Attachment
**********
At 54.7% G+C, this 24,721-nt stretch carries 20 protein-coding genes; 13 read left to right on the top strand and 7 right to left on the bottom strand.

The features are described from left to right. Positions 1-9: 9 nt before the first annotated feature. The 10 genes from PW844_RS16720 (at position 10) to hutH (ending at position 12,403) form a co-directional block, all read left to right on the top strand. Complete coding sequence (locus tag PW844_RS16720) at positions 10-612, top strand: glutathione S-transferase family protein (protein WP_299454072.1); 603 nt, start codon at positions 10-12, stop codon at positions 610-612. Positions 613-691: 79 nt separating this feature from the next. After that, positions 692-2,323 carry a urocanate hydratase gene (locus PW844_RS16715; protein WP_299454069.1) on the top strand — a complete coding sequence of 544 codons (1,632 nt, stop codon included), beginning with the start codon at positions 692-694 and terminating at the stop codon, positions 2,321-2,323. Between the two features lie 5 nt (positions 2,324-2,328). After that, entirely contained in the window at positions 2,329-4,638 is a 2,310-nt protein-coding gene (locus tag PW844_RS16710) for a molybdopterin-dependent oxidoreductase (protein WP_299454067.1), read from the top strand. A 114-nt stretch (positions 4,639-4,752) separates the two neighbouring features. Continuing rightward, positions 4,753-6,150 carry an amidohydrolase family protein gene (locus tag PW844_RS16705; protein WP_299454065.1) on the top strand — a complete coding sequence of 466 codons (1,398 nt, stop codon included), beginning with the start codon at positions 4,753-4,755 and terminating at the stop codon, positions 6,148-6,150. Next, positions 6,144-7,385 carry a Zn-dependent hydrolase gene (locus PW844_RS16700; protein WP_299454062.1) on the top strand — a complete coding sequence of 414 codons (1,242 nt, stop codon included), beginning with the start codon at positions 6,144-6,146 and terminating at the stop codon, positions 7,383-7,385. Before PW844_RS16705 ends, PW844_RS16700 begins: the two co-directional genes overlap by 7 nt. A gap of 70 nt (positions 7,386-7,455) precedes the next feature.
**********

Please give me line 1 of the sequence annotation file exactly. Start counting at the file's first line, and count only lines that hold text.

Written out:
At 54.7% G+C, this 24,721-nt stretch carries 20 protein-coding genes; 13 read left to right on the top strand and 7 right to left on the bottom strand.